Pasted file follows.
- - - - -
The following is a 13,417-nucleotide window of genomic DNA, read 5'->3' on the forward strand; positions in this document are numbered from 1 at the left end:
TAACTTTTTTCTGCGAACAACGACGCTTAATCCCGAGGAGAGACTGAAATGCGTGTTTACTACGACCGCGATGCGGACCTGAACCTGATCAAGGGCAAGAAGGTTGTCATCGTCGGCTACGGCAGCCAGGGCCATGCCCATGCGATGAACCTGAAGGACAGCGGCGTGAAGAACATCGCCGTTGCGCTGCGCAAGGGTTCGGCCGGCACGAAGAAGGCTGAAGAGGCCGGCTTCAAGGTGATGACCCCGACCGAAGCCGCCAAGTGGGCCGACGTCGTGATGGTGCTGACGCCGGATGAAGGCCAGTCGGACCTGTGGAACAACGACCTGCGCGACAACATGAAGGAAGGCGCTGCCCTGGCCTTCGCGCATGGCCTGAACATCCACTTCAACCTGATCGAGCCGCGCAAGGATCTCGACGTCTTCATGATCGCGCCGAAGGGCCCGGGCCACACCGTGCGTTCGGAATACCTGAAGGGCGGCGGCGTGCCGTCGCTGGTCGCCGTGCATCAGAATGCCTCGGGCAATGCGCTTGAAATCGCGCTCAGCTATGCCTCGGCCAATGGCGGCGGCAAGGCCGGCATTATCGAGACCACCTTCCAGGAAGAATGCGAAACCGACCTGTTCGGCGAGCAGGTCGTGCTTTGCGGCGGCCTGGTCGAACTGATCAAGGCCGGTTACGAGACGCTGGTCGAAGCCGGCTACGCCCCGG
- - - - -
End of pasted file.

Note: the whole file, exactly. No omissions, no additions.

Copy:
The following is a 13,417-nucleotide window of genomic DNA, read 5'->3' on the forward strand; positions in this document are numbered from 1 at the left end:
TAACTTTTTTCTGCGAACAACGACGCTTAATCCCGAGGAGAGACTGAAATGCGTGTTTACTACGACCGCGATGCGGACCTGAACCTGATCAAGGGCAAGAAGGTTGTCATCGTCGGCTACGGCAGCCAGGGCCATGCCCATGCGATGAACCTGAAGGACAGCGGCGTGAAGAACATCGCCGTTGCGCTGCGCAAGGGTTCGGCCGGCACGAAGAAGGCTGAAGAGGCCGGCTTCAAGGTGATGACCCCGACCGAAGCCGCCAAGTGGGCCGACGTCGTGATGGTGCTGACGCCGGATGAAGGCCAGTCGGACCTGTGGAACAACGACCTGCGCGACAACATGAAGGAAGGCGCTGCCCTGGCCTTCGCGCATGGCCTGAACATCCACTTCAACCTGATCGAGCCGCGCAAGGATCTCGACGTCTTCATGATCGCGCCGAAGGGCCCGGGCCACACCGTGCGTTCGGAATACCTGAAGGGCGGCGGCGTGCCGTCGCTGGTCGCCGTGCATCAGAATGCCTCGGGCAATGCGCTTGAAATCGCGCTCAGCTATGCCTCGGCCAATGGCGGCGGCAAGGCCGGCATTATCGAGACCACCTTCCAGGAAGAATGCGAAACCGACCTGTTCGGCGAGCAGGTCGTGCTTTGCGGCGGCCTGGTCGAACTGATCAAGGCCGGTTACGAGACGCTGGTCGAAGCCGGCTACGCCCCGG